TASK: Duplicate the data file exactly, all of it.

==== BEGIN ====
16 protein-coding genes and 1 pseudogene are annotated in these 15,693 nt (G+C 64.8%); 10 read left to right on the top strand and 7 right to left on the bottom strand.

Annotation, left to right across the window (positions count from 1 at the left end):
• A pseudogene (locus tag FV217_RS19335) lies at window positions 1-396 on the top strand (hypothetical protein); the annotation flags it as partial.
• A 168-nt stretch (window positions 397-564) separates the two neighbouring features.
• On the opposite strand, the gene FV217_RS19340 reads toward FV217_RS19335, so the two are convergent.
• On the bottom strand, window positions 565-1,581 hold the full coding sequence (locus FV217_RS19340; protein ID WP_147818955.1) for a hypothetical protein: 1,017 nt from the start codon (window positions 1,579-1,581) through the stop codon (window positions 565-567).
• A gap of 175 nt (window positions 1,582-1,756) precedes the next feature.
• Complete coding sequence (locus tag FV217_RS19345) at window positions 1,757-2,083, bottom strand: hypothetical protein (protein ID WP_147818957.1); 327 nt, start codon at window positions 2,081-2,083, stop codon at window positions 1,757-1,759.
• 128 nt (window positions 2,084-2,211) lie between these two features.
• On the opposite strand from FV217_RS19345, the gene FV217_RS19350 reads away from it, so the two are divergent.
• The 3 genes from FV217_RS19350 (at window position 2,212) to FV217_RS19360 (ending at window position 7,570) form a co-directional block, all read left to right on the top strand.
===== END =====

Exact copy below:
16 protein-coding genes and 1 pseudogene are annotated in these 15,693 nt (G+C 64.8%); 10 read left to right on the top strand and 7 right to left on the bottom strand.

Annotation, left to right across the window (positions count from 1 at the left end):
• A pseudogene (locus tag FV217_RS19335) lies at window positions 1-396 on the top strand (hypothetical protein); the annotation flags it as partial.
• A 168-nt stretch (window positions 397-564) separates the two neighbouring features.
• On the opposite strand, the gene FV217_RS19340 reads toward FV217_RS19335, so the two are convergent.
• On the bottom strand, window positions 565-1,581 hold the full coding sequence (locus FV217_RS19340; protein ID WP_147818955.1) for a hypothetical protein: 1,017 nt from the start codon (window positions 1,579-1,581) through the stop codon (window positions 565-567).
• A gap of 175 nt (window positions 1,582-1,756) precedes the next feature.
• Complete coding sequence (locus tag FV217_RS19345) at window positions 1,757-2,083, bottom strand: hypothetical protein (protein ID WP_147818957.1); 327 nt, start codon at window positions 2,081-2,083, stop codon at window positions 1,757-1,759.
• 128 nt (window positions 2,084-2,211) lie between these two features.
• On the opposite strand from FV217_RS19345, the gene FV217_RS19350 reads away from it, so the two are divergent.
• The 3 genes from FV217_RS19350 (at window position 2,212) to FV217_RS19360 (ending at window position 7,570) form a co-directional block, all read left to right on the top strand.